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applestar
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Joined: Thu May 01, 2008 7:21 pm
Location: Zone 6, NJ (3/M)4/E ~ 10/M

Hummingbirds

Here in the Mid- Atlantic region, we mostly only get one kind -- Ruby Throated Hummingbird -- although very rare Rufous Hummingbird sighting can generate media attention and mass birdwatching activity.

I just love them and have been trying to attract them to my garden and get them to nest here, but so far, they only reliably start visiting on daily clockwork schedule around July until near frost.

Can you see the hummingbird in these photos?
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JC's Garden
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Posts: 280
Joined: Mon May 12, 2014 10:43 pm
Location: Moultrie, GA Planting Zone 8, Sunset Zone 31

Re: Hummingbirds

We love our's too. We put out four feeders and have trumpet vines planted for them. Six vines are blooming and range in age from 3 - 15 years old. The bloom starts in early May and last into November. When we first started, we would name the birds that spent the summer with us. One of our early favorites was Fatso. We still talk about him. Fatso was special. :wink: As it is now, there are just too many to name. We like it. :)

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rainbowgardener
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Joined: Sun Feb 15, 2009 6:04 pm
Location: TN/GA 7b

Re: Hummingbirds

As far as I know, here we have only the Ruby Throat. We have a couple feeders and I grow lots of hummingbird flowers. The hummingbirds are around a lot right now, stocking up for the big trip. They won't be with us much longer. After "ours" leave, we keep the feeders up for awhile, in case there are migrants from farther north coming through.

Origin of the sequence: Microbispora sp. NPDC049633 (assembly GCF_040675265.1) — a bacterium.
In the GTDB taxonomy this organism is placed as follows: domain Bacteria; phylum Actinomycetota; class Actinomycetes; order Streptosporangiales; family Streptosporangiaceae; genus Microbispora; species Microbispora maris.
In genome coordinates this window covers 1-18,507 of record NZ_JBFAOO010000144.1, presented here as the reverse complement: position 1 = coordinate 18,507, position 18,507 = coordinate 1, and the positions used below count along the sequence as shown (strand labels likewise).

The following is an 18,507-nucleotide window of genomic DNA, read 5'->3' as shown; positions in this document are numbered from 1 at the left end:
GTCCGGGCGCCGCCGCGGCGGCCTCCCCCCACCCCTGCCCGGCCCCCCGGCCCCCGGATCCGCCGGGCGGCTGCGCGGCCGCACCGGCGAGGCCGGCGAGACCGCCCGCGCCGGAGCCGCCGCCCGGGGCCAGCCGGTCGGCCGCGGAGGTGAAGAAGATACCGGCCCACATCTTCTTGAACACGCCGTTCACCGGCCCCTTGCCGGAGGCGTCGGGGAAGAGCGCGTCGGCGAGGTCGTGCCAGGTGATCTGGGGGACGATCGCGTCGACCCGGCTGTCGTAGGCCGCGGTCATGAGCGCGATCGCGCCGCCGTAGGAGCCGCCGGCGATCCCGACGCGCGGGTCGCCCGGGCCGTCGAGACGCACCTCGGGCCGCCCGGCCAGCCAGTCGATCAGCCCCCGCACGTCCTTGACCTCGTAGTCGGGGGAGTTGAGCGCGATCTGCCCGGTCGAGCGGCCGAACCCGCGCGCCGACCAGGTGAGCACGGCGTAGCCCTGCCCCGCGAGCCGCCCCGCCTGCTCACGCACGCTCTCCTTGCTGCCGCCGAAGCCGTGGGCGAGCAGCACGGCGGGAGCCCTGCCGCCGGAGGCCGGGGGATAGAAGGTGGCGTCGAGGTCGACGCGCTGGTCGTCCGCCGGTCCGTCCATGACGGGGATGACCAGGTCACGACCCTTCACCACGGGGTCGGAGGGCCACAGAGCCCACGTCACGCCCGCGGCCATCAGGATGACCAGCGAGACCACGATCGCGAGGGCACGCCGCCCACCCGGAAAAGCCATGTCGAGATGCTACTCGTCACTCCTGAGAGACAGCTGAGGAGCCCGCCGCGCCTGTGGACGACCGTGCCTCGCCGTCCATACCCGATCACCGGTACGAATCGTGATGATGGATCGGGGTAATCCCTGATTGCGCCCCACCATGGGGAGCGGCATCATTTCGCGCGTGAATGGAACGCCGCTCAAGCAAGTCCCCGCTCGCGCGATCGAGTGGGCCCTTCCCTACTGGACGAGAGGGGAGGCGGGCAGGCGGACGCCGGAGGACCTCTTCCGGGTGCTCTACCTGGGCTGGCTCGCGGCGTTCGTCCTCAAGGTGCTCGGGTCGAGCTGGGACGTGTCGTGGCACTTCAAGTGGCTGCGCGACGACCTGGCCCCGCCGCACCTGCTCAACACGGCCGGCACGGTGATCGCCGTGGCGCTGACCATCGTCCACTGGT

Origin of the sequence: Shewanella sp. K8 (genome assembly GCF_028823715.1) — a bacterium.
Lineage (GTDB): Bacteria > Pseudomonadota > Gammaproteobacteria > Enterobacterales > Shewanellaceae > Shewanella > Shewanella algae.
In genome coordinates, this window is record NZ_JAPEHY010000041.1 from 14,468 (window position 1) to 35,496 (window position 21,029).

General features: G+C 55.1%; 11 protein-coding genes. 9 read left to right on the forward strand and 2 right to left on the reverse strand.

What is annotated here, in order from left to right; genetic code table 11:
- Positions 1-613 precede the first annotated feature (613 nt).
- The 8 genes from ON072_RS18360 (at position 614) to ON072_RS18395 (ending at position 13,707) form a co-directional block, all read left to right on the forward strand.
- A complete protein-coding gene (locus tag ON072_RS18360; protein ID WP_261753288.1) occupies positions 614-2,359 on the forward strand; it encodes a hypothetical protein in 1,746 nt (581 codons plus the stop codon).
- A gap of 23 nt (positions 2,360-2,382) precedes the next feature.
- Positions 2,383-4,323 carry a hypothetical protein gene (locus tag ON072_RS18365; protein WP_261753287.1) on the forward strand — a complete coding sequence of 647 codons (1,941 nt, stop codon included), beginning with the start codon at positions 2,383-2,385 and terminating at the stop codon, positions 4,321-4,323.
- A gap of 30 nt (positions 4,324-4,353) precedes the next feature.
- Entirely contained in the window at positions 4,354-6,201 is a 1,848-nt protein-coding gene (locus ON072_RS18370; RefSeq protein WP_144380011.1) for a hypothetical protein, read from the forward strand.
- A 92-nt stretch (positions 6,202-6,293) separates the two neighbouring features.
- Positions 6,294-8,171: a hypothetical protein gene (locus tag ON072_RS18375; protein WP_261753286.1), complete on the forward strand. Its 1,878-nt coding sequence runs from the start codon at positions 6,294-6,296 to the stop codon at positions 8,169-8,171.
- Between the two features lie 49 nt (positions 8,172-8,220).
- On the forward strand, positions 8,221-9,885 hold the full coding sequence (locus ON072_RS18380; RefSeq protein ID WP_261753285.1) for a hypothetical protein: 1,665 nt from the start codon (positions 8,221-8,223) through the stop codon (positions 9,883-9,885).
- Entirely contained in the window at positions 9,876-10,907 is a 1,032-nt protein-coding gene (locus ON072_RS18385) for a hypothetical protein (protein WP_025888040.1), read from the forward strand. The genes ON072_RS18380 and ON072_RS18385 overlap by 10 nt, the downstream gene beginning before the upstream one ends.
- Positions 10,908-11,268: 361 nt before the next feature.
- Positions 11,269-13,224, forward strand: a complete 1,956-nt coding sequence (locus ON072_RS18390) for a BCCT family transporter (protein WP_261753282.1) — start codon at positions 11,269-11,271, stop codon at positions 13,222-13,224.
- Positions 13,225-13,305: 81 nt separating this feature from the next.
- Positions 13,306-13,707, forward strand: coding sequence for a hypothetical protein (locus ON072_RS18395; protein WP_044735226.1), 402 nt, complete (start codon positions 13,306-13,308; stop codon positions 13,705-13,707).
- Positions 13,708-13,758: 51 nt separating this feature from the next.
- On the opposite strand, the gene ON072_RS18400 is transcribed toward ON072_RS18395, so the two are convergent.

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LIcenter
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Posts: 269
Joined: Sun Dec 21, 2014 9:23 am
Location: Long Island, NY Zone 7a/6b-ish

Re: Hummingbirds

The earlier you can get your feeders out, the better chance you will have some nest nearby. Depending on the temps, I try to put my feeders out toward the end of March. This is when (in my area) the males start to arrive. Then roughly two weeks later the females start to show up. If they know there is a constant food supply available, they are more likely to make your place their home for the summer. I use six feeders to keep the fights down, but there is always one bully that thinks every feeder is his. :wink:

ImageDSC_0057 by schabefrank, on Flickr

ImageDSC_0052 by schabefrank, on Flickr
ImageDSC_0017 - Copy by schabefrank, on Flickr

If you are looking for a plant that really draws hummers, and butterflies in.
Try planting a few (Cuphea ignea) 'Cigarette or Firecracker plant' I had four planted in a small raised bed in light shade. They grew here to about 2 1/2 feet high, but do not survive our winters, so for me it's an annual, but well worth it imho. Never a day went by that I didn't see at least three feeding on them at the same time.



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